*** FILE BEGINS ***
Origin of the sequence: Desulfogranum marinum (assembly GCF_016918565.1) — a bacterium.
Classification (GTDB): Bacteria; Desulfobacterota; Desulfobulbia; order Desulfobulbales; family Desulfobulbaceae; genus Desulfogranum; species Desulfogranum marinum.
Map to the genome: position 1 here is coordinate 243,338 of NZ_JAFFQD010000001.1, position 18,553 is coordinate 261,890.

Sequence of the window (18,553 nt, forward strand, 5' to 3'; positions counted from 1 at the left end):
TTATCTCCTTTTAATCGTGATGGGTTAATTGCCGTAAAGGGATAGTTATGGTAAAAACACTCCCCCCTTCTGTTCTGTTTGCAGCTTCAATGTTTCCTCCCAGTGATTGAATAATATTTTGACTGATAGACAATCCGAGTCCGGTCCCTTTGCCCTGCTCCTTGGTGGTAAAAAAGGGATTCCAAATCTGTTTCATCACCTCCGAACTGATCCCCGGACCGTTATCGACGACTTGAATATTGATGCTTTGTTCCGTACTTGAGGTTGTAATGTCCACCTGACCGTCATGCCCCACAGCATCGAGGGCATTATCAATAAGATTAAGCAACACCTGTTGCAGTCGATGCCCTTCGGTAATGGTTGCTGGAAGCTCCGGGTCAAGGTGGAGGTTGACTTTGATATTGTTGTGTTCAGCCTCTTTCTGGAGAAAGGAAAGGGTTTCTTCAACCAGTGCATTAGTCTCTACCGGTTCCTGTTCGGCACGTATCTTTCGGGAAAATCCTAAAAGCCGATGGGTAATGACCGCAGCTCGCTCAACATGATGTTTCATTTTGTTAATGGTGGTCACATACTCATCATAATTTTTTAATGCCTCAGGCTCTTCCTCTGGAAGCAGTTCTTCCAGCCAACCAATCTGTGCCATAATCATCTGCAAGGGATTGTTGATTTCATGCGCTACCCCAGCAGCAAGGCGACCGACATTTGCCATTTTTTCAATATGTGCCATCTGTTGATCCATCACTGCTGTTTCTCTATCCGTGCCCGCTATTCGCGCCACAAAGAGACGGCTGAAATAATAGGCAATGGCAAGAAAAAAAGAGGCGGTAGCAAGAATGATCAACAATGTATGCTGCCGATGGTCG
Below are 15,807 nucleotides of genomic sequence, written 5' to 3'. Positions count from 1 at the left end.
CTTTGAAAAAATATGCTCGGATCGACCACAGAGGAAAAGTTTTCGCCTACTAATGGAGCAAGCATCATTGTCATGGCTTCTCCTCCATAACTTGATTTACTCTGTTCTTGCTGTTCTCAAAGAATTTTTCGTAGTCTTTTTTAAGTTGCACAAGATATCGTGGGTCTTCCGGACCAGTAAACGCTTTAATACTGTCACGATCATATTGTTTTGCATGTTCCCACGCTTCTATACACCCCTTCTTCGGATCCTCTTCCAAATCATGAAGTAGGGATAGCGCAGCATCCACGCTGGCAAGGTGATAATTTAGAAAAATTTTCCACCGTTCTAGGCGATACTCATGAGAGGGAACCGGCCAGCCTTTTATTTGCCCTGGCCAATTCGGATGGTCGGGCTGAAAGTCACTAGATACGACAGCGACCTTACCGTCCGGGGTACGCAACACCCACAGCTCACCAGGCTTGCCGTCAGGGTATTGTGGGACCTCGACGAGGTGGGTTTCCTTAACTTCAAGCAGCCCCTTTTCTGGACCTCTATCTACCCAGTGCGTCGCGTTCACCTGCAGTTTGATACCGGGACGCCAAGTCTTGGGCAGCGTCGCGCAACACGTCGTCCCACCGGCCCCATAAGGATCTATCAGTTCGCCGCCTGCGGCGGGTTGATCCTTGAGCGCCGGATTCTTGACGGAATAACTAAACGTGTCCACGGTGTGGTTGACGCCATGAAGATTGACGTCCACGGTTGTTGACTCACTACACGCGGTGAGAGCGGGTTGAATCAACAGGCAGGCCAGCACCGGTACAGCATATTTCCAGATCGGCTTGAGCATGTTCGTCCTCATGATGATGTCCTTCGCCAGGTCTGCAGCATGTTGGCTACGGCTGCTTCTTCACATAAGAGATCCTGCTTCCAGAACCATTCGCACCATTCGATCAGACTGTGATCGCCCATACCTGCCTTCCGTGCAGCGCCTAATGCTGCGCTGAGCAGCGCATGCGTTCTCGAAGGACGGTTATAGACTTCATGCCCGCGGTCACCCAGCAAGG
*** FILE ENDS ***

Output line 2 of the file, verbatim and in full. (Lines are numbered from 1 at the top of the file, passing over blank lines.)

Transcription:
Classification (GTDB): Bacteria; Desulfobacterota; Desulfobulbia; order Desulfobulbales; family Desulfobulbaceae; genus Desulfogranum; species Desulfogranum marinum.